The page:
Cholera as an agent of change?
Health & Wellness

Daddy, Daddy there is cholera!!!” Exclaimed Chikondi. That’s our 5 year old daughter after being informed (more like lectured) by the mother on the dangers of Cholera. “So what do you do to prevent cholera?” I asked. In rapid fire fashion likened to machine gun burst the answers come out “you wash your hands with soap before eating, after using the toilet….” All the responses are on point.

So Daddy being a doctor could not be upstaged so he decides to add the following “Cholera is caused by a gram negative, comma shaped bacterium with a flagellum at one end. This bacterium is called vibrio cholerae most likely the Ogawa serotype. During infection v.cholerae produces a toxin that leads to profuse watery diarrhea which causes dehydration…..” the bewildered look on her face was a cue that I had lost my audience.

The City of Lusaka is reeling from one of the challenging outbreaks which ground the city to a halt. Hats off to all who are at the front line of fighting the disease and those who made contributions in one way or another. As for the meme generating machine which was in overdrive, no comment.

“Cholera is a change agent” laments one colleague. Why? One would ask, well it is a manifestation of the impact of the environment on one’s health. Health is defined by the World Health Organizations as “a state of complete physical, mental and social well-being and merely not the absence of disease or infirmity”. Other definitions include “the state that allows an individual to adequately cope with all demands of daily life” and the “state of equilibrium or balance an individual has established within oneself and between oneself and the social and physical environment.

These definitions show that health is influenced by social and environmental factors. This also means we are in control of our health (to a certain extent). These factors in Public Health are known as social determinants of health. These are the conditions in which people are born, grow, live, work and age.
The identified social determinants of health include;

i. Social gradient/ladder – this is the leading predictor of health outcomes. It is measured by income, education, residence (the kwa- or ku- conundrum) the identified Cholera epicenters are the high density areas. To the uninitiated Kwa is the prefix for the high density areas ie Kwa Kanyama and Ku is for low density areas ie Ku Kabulonga. Though even the Ku- areas also had their cases of the disease. Having financial resources means having healthier longer lives.
ii. Stress
iii. Early life
iv. Social exclusion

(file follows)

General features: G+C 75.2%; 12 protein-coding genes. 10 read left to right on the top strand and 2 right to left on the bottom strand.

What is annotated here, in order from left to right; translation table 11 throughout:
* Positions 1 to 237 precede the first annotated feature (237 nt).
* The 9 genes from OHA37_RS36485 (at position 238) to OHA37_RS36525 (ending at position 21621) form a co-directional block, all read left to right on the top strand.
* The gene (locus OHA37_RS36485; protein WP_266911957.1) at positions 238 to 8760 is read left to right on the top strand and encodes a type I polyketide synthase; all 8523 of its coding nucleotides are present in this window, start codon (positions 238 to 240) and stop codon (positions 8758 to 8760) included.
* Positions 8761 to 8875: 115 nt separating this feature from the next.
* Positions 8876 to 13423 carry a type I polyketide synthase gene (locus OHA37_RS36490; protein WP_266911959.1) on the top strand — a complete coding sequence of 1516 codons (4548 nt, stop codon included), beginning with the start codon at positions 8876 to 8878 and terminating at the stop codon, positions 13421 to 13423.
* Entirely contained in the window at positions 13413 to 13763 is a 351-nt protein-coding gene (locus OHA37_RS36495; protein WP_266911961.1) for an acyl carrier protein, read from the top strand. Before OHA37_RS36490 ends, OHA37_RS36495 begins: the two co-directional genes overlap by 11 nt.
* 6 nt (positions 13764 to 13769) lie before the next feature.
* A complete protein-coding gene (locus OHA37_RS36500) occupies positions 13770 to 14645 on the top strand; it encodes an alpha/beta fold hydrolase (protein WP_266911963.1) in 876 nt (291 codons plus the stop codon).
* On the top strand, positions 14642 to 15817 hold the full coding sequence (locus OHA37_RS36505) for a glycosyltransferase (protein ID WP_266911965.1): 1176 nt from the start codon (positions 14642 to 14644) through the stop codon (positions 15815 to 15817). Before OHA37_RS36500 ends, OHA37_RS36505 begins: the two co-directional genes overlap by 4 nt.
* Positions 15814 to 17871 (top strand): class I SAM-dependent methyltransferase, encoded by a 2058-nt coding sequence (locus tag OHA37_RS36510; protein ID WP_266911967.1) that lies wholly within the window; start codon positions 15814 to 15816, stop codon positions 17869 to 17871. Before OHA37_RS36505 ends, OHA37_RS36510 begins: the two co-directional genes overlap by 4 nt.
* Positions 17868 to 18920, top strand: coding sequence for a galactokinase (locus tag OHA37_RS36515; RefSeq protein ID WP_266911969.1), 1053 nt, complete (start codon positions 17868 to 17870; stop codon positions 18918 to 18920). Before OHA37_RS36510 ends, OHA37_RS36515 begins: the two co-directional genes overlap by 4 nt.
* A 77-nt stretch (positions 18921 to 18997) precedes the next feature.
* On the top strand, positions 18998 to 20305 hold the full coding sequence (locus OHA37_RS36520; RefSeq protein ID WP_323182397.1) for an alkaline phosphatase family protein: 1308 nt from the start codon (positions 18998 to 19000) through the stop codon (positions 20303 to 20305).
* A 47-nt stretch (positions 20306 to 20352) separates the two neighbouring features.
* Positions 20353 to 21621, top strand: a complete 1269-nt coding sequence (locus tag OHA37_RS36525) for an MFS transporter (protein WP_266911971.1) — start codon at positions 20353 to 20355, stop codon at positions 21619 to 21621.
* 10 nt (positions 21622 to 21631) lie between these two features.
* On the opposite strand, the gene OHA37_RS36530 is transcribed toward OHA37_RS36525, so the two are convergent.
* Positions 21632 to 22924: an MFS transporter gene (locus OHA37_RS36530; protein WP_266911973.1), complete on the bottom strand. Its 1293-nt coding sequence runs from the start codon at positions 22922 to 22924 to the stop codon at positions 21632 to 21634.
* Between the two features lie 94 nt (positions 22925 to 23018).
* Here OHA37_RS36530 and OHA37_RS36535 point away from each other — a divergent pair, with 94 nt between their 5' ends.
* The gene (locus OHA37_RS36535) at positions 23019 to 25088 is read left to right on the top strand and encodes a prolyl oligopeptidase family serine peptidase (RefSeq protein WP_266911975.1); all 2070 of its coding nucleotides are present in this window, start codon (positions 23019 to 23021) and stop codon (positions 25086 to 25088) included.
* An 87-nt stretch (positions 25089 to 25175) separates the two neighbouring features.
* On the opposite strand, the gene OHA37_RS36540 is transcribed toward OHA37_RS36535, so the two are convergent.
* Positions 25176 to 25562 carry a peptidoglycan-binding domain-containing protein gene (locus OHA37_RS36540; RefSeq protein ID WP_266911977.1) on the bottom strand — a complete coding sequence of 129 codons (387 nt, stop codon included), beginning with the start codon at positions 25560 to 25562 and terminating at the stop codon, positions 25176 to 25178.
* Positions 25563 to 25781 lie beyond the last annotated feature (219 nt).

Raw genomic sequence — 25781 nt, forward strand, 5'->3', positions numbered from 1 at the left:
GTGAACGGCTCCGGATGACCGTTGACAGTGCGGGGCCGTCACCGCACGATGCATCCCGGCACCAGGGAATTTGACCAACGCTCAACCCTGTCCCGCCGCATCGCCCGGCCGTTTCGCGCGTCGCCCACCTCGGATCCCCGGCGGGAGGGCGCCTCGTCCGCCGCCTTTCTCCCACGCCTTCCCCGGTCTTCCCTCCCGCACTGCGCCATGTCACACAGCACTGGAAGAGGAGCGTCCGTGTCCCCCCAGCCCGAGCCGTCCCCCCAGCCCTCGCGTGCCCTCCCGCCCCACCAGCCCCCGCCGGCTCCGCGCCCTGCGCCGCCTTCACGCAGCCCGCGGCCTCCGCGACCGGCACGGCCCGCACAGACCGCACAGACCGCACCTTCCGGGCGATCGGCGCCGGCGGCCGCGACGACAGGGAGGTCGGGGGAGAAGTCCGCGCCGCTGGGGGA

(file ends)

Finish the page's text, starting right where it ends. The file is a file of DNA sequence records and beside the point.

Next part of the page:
v. Unemployment
vi. Social support
vii. Addiction
viii. Food – consumption of contaminated food aids transmission of cholera through the fecal-oral route
ix. Transport
The social determinants of health advise us what we as individuals can do to improve our health. Truth be told am not a fan of the “boma iyanganepo” (meaning the government should come and sort out this) approach but prefer as individuals we do our best to look after our health and our loved ones while letting the government do their part.
What actions do we undertake as individuals to protect ourselves from Cholera?
i. Hand washing with soap and clean water
ii. Boil drinking water or treat it with chlorine. Like doomsday preppers, the house was stocked with chlorine so that the water can be used for cleaning plates and vegetables.
iii. Have your borehole water tested for contamination. Home is in one of the developmental areas of Lusaka and the borehole is the water source. After her lecture Chikondi drops a nuke in the form of a question. “So Mommy you are saying that we shouldn’t drink water from the tap but we can drink from the dispenser, then what about brushing the teeth? BOOM!! Hence the importance of testing the borehole. If one can afford it is worthwhile investing in a chlorinator for your water storage tank.
iv. Buy your vegetables and fruits from clean sources
v. For those with house helps who also handle food for you and your loved ones have them certified free of typhoid, cholera and other bugs
vi. Keep your surroundings clean. Get together as a neighborhood or street to form a Neighborhood Health and Safety Committee that will make sure the neighborhood is clean.

The Government’s role is to provide the necessary legislative frame work for its citizens to thrive. The citizenry had this opportunity through the Referendum of 2016 for the amendment of the Constitution to include the Bill of Rights 2016. Included in the Bill of Rights under Economic, Social, Cultural and Environmental Rights are, a person has the right, as prescribed;
i. Health care services
ii. Decent housing
iii. Food of acceptable standard
iv. Clean and safe water
v. Decent sanitation
vi. Social protection
vii. Education

Sadly though, people voted against it, but that’s another story. These rights are in the same Whatsapp group as the social determinants of Health. It must be stated that this is not a political issue but rather a governance issue. Now this is the only time the “Boma iyanganepo” will be entertained so that we can have these Rights as part of the Constitution of the land.

Sources
1. Constitution of the World Health Organization, In WHO; Basic Documents 45th Ed. Geneva, WHO, 2005
2. Sartorius N, The Meanings of Health and Its Promotion, Croat Med J. 2006 Aug; 47(4): 662-664
3. The Constitution of Zambia Amendment Bill No. 37, 2016.
4. www.who.int/social_determinants/sdh_defintions/en/

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